Blog Feature

15 Innovations That Shaped the City

A Sidewalk Talk series that explores some of the major advances in urban technology, design, and policy across history — from Roman sewers to real-time transit.

By Eric Jaffe

Photograph from above of people walking on a street with painted crosswalks

One of the many problems with the term "smart cities" is its suggestion that urban life has been dumb in the past. The engineers who designed Rome's aqueducts might rightfully object. So too the surveyors who outlined New York's street grid or the tunnelers who dug London's subways. In reality, cities have been humanity's greatest source of innovation as long as people have settled in them; their complexity presents endless challenges and their environment inspires endless solutions.

With an eye toward the future of cities, Sidewalk Talk is excited to launch a new series spotlighting 15 innovations that shaped the history of urban life. Over the coming weeks, we'll explore some of the biggest steps forward --- and, at times, backward --- in transportation, buildings, energy, data, and infrastructure. Many are technological in nature; others represent innovative policies or design advances. The series is not meant to be exhaustive, of course, but as cities move into a new era of digital tools, we hope it's instructive.

The clearest lesson is that innovation never takes hold in cities overnight. That's been true even of the greatest leaps forward in urban technology. Steam accounted for a tiny fraction of U.S. power nearly 60 years after Watts invented his great engine. Elevators didn't give rise to tall towers until half a century after Otis gave his famous demonstration on lift safety. Electricity took decades to achieve its full impact on travel, work, and life --- it needed transit vehicles, factories, and infrastructure to catch up.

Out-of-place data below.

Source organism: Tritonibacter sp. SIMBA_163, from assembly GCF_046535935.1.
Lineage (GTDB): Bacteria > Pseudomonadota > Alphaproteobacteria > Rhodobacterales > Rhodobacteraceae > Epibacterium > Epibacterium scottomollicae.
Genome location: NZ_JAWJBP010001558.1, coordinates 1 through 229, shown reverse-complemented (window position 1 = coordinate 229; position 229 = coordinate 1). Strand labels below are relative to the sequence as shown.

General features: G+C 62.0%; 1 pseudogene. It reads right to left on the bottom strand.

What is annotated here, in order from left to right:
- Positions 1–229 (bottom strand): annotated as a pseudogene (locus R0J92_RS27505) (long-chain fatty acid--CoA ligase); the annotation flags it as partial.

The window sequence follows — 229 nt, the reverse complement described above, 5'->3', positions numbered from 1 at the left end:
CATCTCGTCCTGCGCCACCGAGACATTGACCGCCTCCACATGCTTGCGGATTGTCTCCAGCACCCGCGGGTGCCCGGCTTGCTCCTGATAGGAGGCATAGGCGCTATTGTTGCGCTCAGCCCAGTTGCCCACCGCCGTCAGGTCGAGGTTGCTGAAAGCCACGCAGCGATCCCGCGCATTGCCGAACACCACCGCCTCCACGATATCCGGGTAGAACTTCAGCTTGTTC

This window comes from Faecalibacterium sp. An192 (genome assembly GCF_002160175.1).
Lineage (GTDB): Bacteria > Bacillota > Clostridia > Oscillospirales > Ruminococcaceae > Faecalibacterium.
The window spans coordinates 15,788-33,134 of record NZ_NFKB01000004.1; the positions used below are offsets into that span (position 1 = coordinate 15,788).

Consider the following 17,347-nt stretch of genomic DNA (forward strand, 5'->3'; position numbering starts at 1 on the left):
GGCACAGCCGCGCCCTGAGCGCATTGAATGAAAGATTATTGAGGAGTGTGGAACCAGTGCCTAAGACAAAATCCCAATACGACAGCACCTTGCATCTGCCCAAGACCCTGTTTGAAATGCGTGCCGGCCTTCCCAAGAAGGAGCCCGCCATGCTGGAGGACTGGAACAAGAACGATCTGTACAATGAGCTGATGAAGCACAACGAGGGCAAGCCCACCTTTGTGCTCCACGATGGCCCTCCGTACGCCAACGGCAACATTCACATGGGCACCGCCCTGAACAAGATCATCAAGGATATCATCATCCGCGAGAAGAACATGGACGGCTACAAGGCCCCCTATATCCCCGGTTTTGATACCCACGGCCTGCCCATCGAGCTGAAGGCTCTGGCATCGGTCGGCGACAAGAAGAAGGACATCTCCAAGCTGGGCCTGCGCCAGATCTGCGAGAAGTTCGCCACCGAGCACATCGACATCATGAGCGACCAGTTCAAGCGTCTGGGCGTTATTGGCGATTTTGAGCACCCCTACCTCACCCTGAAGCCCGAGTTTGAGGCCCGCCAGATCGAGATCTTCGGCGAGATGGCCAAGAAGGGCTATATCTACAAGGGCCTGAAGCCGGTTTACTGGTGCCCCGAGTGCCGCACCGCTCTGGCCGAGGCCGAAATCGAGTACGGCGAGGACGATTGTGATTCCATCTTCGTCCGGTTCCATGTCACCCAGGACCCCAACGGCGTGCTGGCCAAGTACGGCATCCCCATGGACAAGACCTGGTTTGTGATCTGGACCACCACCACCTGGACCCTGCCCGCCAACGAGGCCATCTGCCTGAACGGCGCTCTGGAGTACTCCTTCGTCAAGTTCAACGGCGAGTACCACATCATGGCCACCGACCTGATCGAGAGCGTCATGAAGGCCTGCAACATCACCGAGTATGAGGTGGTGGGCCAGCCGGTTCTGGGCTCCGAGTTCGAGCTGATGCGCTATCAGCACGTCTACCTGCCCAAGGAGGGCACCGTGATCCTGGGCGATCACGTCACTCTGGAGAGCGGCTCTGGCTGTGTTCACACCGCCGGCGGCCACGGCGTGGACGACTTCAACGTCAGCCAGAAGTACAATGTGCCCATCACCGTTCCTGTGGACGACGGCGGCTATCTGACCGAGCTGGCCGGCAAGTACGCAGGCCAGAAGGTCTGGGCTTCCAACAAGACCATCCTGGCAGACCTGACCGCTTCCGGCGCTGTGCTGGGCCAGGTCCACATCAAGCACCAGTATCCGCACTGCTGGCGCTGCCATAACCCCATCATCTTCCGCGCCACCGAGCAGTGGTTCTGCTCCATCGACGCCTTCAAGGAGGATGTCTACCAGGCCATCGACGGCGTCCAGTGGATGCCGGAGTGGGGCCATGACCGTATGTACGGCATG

Tim Harford, author of Fifty Inventions That Shaped the Modern Economyput it best: "The electric motor was a wonderful invention, once we changed all the everyday details that surrounded it."

Another insight --- too often overlooked --- is that technology's impact on urban life is both hard to predict and heavily guided by policy. Take the safety bicycle. After bursting onto the scene in the late 19th century as a great new form of personal transportation, the bike gave rise to the Good Roads Movement, which by urging better road creation ironically made it easier for cars to conquer city streets. Only today, as cities prioritize bike infrastructure and embrace bike-share technology, has cycling started to fulfill its initial hopes of mobility freedom.

Still another takeaway is that, more often than not, urban advances are the result of public- and private-sector forces coming together. To pick just one example, real-time navigation would not be what it is today if Bibiana McHugh of Portland's transit authority, TriMet, hadn't teamed up with Google engineer Chris Harrelson to create standardized GTFS data feeds. Big government visions --- such as the mammoth sewage system London's chief engineer designed in 1859 --- are the exception, not the rule.

These are all lessons well learned as the world moves into the next era of urban innovation, this one focused around new advances in digital tools, data analysis, and automation. The next big breakthrough to shape urban life is impossible to predict with any degree of certainty. But what history does teach us for sure is that when cities provide the capabilities for innovation to take hold, people take it from there.

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